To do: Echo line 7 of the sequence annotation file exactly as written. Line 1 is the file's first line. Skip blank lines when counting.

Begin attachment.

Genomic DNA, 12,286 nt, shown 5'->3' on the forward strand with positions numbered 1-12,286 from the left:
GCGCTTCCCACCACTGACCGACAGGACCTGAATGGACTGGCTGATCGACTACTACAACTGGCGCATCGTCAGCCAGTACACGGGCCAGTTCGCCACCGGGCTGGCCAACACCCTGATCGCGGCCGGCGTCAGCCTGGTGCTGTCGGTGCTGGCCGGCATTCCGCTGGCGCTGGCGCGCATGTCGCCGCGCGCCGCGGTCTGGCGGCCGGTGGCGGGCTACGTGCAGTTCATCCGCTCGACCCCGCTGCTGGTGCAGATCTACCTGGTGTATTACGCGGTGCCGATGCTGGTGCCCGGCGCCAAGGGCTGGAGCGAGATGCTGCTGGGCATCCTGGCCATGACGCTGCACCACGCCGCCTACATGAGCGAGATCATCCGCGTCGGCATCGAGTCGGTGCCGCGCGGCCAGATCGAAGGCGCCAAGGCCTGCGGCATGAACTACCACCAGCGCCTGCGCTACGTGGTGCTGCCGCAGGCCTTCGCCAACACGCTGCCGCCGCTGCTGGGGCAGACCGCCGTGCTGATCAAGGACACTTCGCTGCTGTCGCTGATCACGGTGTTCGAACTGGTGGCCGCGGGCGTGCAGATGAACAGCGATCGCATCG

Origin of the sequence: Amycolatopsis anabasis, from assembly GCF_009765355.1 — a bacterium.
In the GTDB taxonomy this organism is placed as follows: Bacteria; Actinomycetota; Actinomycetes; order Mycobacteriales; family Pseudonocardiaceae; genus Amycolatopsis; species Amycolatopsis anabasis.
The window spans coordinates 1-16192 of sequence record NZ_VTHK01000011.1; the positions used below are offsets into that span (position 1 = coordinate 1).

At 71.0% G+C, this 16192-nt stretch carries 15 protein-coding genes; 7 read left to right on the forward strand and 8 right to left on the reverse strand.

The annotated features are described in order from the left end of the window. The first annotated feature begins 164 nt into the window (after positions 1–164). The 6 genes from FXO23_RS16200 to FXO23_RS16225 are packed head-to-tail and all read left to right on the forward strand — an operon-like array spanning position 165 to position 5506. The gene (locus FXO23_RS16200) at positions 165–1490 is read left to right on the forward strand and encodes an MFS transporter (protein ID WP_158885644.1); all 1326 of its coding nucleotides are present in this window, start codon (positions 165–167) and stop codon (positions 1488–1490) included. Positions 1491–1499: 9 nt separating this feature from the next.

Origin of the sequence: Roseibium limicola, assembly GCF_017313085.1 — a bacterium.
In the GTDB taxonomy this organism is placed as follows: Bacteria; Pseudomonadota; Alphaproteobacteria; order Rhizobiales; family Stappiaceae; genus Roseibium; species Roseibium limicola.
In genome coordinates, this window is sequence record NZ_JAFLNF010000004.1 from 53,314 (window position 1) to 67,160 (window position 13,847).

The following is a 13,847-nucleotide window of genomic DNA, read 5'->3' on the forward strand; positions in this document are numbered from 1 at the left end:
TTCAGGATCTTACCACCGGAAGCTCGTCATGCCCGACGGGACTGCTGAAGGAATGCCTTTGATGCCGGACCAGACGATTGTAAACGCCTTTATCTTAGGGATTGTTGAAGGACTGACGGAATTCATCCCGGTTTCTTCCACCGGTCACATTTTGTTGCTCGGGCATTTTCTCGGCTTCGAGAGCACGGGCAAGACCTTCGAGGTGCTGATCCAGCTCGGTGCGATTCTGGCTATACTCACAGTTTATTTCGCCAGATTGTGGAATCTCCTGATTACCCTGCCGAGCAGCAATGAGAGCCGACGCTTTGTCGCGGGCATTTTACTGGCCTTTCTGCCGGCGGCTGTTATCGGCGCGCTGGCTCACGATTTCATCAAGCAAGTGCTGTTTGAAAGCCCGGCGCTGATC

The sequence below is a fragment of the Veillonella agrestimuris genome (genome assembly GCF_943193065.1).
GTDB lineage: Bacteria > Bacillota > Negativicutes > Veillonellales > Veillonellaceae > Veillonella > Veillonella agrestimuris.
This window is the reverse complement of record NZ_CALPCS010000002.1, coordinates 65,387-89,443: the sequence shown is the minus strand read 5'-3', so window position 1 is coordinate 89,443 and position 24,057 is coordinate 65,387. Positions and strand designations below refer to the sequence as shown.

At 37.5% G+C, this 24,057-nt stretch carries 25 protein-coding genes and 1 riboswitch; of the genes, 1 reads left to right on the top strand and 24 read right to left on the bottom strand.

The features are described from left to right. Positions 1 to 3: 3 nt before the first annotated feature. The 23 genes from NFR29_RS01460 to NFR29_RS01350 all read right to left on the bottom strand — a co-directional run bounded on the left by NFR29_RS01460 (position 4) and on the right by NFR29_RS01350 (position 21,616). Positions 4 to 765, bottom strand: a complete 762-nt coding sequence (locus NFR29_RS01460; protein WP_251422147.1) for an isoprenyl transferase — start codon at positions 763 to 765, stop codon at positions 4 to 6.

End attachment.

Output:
The annotated features are described in order from the left end of the window. The first annotated feature begins 164 nt into the window (after positions 1–164). The 6 genes from FXO23_RS16200 to FXO23_RS16225 are packed head-to-tail and all read left to right on the forward strand — an operon-like array spanning position 165 to position 5506. The gene (locus FXO23_RS16200) at positions 165–1490 is read left to right on the forward strand and encodes an MFS transporter (protein ID WP_158885644.1); all 1326 of its coding nucleotides are present in this window, start codon (positions 165–167) and stop codon (positions 1488–1490) included. Positions 1491–1499: 9 nt separating this feature from the next.